Plum Efficacy

Plum efficacy

In a rat model of atherosclerosis, dried plums (Prunus domestica L.) at low dose reduced lesion areas in the aorta compared to cholesterol-fed rats. This effect was attributed to a reduction in total and LDL-cholesterol in the blood. In addition, plums reduced atherosclerotic plaque growth in the aortic wall by promoting the deposition of nitric oxide and inhibiting lipid peroxidation. These effects have been attributed to increased expression of peroxisome proliferator-activated receptor-a, enhanced insulin activity, inhibition of HMG-CoA and acyl-CoA:cholesterol acyl transferase, and enhancement of oxidative metabolism, including lipolysis.(36)
Dried plums have also been found to be effective in lowering serum cholesterol in human studies, although these results are more mixed and require further investigation. The impact of dried plums on circulating cholesterol is thought to be mediated via their high content of dietary fibre, which reduces plasma cholesterol and improves insulin sensitivity. The plums also contain phenolic compounds, which increase plasma antioxidant capacity and decrease serum LDL-cholesterol.(37)

Plums have a very high mineral content, particularly potassium, calcium and magnesium. This may explain why animal and clinical studies show that dried plums can both prevent and reverse osteoporosis in humans. Animal studies also show that plums, when fed to growing and young mice, significantly increase bone volume. Dried plums (DP) also reduce the amount of calcium excreted in the urine by suppressing the formation of bone-resorbing osteoclasts. Plums also promote bone accumulation by increasing plasma phosphorus and stimulating osteoblast activity. DP also increases the concentrations of hydroxyproline and total phenolics, and reduces inflammatory factors such as interleukin-6 and tumor necrosis factor-alpha.

In a three-month clinical trial, dried plums (DP) at two different dose levels were shown to be effective in preventing bone loss in postmenopausal women. Total body, hip and lumbar bone mineral density (BMD) was measured with dual-energy X-ray absorptimetry at baseline and after six months of treatment. Blood samples were obtained at three and six months to measure biomarkers of bone turnover, including tartrate resistant acid phosphatase-5b (TRAP-5b, a marker of bone resorption), high-sensitivity C-reactive protein (hs-CRP) and insulin-like growth factor-1. DP at both doses prevented the loss of BMD in comparison to control, and at the lower dose, induced a small but significant improvement in lumbar and hip BMD.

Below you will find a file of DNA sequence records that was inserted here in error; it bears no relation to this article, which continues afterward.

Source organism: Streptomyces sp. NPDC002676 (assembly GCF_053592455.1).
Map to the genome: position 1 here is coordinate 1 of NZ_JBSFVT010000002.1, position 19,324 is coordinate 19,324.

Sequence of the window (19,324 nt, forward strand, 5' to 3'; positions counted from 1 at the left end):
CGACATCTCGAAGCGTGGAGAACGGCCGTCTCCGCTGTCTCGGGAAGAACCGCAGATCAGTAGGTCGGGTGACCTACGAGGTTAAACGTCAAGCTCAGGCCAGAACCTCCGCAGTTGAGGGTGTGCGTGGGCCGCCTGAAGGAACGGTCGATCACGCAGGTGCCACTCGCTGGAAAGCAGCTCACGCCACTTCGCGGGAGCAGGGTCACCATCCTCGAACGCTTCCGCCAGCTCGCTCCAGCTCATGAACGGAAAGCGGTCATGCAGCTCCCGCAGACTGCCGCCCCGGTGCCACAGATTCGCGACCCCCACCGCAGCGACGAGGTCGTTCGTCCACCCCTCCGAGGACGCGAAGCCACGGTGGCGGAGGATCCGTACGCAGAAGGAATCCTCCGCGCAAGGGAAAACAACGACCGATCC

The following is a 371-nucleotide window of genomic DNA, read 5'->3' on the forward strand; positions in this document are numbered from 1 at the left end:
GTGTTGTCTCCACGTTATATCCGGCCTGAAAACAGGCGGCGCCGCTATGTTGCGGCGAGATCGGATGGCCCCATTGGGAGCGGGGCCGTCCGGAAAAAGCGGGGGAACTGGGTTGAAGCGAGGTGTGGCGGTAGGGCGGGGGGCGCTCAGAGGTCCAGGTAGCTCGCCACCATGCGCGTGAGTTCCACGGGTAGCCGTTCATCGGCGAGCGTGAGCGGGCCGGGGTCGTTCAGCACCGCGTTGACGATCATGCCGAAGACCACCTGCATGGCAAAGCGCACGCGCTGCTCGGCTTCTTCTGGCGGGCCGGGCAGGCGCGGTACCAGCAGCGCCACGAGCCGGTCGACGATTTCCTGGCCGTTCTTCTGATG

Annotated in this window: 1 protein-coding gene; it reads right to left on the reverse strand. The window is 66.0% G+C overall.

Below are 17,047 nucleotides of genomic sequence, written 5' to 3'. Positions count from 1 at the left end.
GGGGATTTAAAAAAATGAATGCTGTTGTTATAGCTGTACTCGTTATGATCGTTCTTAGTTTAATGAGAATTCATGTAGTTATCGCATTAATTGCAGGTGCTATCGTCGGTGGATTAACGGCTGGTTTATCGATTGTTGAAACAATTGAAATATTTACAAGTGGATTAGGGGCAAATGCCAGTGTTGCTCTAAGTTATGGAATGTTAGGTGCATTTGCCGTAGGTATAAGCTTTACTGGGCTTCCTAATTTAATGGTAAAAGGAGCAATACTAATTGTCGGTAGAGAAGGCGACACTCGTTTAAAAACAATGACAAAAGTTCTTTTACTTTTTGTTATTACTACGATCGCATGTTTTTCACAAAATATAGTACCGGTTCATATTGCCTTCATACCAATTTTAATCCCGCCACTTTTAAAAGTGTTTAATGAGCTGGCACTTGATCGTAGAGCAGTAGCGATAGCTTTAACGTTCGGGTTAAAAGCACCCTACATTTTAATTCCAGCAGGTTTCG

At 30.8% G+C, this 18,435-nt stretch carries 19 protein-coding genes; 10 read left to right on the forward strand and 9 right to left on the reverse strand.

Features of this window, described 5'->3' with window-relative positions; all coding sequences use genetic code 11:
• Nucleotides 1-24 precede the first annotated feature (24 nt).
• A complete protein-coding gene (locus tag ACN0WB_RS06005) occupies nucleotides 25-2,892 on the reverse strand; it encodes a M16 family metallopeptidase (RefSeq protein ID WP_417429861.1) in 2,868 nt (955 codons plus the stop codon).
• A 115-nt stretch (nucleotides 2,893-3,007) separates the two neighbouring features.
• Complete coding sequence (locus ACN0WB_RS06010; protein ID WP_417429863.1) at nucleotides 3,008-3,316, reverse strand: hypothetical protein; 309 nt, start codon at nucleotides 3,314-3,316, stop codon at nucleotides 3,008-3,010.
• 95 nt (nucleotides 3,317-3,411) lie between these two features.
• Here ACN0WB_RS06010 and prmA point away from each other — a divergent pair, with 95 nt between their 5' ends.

The same study also reported that consuming plums reduced indices of inflammation and oxidative stress in the blood. In contrast to a control group, the DP groups showed lower total WBC counts and absolute differentials of neutrophils, monocytes, eosinophils and basophils.

Several other animal and clinical studies suggest that a daily intake of 100 g dried plums/prunes is beneficial for both men and women. Dried plums are also able to restore bone in a postmenopausal women with osteopenia, and are one of the most efficacious non-pharmacological therapies available for improving BMD in this patient population. In this population, a higher dose of dried plums is needed to achieve a greater bone-protective effect.